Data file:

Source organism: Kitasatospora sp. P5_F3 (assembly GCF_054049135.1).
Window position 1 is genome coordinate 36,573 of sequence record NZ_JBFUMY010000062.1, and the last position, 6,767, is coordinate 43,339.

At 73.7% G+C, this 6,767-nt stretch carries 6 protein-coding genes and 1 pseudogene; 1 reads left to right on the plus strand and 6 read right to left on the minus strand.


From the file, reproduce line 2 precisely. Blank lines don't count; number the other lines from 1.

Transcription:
Window position 1 is genome coordinate 36,573 of sequence record NZ_JBFUMY010000062.1, and the last position, 6,767, is coordinate 43,339.